April 14, 2024


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Discovery of Jurassic fossils leads to new theory of mammals

Discovery of Jurassic fossils leads to new theory of mammals

Two new species of early mammals from the Jurassic period have been discovered, revealing the secrets of how we got our ears.

two New leaves In the magazine nature It indicates that the two fossilized specimens resemble a modern weasel and are ancient mammalian species.

It is hoped that these new species will give paleontologists an insight into how the mammalian middle ear evolved from the jaw joints, millions of years ago.

One of the new species is a type of ancient mammal called the Shuthrid, which was discovered at a Middle Jurassic fossil site in Mongolia, and has been named Viridocodon choy. And other new types Dyanoconodon jungiIt was found in the Early Jurassic Lufeng Biota in China and closely resembles a species of ancient mammal called Morganocodon.

Ecological reconstruction of Phrycodon choi (right) and Deanocodon yungii (left). This new species reveals how mammals evolved our ears.


Both of these new species had special characteristics in their jaws and ears suggesting that they served as waypoints in evolution as the jaw joint was slowly evolving toward becoming specialized for use in hearing. The Middle Jurassic extended from about 174 to 163.5 million years ago, while the Early Jurassic was longer, between 174 million years ago and about 201 million years ago.

Study author Patricia Vickers-Rich, from Monash University's School of Earth, Atmosphere and Environment, said: “The importance of this discovery is that both species have mandibular mesial ears (MdME), and the Morganocodontan-like species have new skeletons after growth.” In the current situation. “This species loses the carrying function of its square articular joint, whereas shuotheriid species show characteristics suitable for a purely auditory function.”

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the Dyanoconodon jungi The fossil's jaw joints appear to have lost their ability to bear loads, while its maxillary inner ear appears to be better adapted for hearing. bones Viridocodon choy Later living specimens appear to be more specialized in hearing.

Thus, this new species represents the intermediate period between the jaw joint used for eating and hearing, allowing paleontologists to better understand how our ears got to where they are today.

“Studying transitions in evolutionary history is crucial,” Vickers-Rich said. “The fossils show gradual modifications that illustrate the complex process of adaptation that gave rise to the advanced hearing systems found in modern animals.”

the Viridocodon choy The fossil also sheds light on the secrets of ancient Chauthyrids' teeth, helping paleontologists uncover the ancient mammalian family tree. These animals had a special pelvis-like structure in their molars not seen in modern mammals, which led to them being classified phylogenetically with a group of animals called Australosphenidans, which includes modern monotremes such as echidnas and platypuses.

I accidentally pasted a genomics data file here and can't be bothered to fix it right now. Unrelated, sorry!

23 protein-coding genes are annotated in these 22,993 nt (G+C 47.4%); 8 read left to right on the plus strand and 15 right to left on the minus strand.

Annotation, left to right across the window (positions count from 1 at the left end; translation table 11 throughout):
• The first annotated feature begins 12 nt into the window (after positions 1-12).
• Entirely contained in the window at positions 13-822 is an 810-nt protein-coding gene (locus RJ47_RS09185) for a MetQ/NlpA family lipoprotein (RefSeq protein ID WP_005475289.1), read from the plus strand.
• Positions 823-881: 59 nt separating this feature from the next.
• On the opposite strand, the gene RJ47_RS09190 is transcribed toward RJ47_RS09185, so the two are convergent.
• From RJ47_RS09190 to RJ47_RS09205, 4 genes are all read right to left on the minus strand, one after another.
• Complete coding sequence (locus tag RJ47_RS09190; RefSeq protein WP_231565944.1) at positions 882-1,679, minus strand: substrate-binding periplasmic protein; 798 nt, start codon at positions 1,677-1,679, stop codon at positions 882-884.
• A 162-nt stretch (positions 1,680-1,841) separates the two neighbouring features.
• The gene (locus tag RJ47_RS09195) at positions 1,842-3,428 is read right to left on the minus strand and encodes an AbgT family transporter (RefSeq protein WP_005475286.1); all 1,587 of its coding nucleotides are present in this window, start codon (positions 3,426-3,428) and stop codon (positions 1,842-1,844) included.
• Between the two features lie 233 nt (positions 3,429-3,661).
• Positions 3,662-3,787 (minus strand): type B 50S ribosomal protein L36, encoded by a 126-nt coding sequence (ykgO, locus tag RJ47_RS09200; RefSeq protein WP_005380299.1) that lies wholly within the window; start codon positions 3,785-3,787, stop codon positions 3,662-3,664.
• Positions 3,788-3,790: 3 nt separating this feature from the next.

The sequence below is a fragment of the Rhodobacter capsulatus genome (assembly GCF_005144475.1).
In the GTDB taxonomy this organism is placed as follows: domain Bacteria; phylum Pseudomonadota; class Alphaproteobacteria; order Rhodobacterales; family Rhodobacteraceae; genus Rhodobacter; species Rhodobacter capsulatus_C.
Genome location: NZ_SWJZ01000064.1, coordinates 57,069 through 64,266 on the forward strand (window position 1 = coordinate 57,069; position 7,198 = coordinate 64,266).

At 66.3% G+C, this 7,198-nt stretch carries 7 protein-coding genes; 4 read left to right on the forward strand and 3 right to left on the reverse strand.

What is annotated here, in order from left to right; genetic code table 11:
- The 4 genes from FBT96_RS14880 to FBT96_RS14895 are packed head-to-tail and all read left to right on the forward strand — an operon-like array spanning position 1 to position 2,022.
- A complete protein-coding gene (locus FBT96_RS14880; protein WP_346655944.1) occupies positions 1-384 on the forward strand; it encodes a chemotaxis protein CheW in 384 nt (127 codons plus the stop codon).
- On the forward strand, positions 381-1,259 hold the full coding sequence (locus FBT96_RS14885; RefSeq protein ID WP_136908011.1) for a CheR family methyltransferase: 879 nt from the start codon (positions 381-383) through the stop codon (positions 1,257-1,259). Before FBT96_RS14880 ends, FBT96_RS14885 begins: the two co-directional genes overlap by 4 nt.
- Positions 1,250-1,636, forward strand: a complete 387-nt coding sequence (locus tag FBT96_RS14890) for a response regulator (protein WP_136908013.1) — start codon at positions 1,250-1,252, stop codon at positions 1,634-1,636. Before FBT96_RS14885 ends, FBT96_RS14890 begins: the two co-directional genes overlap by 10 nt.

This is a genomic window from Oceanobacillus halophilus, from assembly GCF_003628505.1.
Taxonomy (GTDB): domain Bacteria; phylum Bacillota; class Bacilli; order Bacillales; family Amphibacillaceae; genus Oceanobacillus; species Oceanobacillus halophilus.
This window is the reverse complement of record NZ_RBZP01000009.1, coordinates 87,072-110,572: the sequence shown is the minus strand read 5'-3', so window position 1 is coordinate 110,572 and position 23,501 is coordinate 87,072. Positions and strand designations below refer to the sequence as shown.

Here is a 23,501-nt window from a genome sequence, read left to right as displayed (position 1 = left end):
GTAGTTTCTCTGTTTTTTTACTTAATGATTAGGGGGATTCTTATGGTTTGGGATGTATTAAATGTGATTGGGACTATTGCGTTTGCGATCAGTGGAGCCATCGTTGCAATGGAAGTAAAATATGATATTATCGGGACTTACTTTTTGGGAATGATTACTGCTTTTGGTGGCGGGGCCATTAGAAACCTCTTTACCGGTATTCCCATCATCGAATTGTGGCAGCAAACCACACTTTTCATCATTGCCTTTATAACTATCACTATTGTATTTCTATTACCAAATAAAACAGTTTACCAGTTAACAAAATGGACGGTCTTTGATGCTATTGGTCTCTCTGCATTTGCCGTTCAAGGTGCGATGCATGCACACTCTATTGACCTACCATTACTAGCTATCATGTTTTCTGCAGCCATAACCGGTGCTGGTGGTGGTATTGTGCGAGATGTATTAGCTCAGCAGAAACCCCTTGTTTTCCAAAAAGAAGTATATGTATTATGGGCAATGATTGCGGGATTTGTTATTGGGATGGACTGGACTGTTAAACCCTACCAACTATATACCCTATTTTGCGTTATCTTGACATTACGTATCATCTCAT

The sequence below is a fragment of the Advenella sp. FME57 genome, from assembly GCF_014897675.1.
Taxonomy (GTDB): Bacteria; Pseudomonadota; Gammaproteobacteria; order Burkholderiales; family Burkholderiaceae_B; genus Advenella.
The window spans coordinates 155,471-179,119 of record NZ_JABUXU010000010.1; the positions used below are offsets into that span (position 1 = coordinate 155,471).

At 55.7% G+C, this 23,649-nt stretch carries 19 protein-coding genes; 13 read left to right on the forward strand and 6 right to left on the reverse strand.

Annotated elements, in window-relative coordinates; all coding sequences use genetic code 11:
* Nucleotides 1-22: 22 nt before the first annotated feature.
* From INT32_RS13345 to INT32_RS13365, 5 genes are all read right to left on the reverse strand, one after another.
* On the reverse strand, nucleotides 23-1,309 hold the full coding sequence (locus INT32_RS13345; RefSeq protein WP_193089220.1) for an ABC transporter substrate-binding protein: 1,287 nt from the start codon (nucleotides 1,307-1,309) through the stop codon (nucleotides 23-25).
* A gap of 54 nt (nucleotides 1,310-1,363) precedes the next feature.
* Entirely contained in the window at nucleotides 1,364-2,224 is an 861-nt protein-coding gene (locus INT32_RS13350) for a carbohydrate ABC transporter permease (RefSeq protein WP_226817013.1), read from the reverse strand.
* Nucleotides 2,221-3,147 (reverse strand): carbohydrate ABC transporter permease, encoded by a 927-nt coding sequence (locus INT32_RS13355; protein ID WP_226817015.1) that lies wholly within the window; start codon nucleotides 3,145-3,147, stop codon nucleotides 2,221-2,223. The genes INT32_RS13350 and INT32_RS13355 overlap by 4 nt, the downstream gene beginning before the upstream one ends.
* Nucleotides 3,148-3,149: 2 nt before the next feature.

However, paleontologists have long disputed this classification.

“This unique tooth pattern has hampered our understanding of the chowdial relationships and the first steps in the evolution of mammalian species,” Vickers-Rich said.

ancient mammals
An ancient mammal. Fossils have been discovered in Mongolia and China.

Chuang Zhao

Now, the new species of Chauthrididae, Viridocodon choyIt reveals that these animals have teeth that are most similar to the molar pattern of a group of different animals – the docodontids.

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“Our study questions current theories and provides a new perspective on the evolutionary history of mammalian forms,” Vickers-Rich said. “We provide vital insights into the evolutionary relationships and evolutionary trajectories of chowthyridids, which were unknown until recent discoveries in China, by explaining their complex tooth shapes and occlusal patterns.”

Therefore, chautheridids are evolutionarily separate from ausktribosphenids and should be grouped more closely to docodontans.

“The study confirms the presence of a large variety of tooth morphology in early mammalian forms, suggesting unique environmental adaptations throughout evolutionary development within mammals,” Vickers-Rich said.

“Dental modifications such as transverse enlargement of posterior teeth, rearrangement of cusps, and even rotation indicate several ecological niches inhabited by early mammals.”

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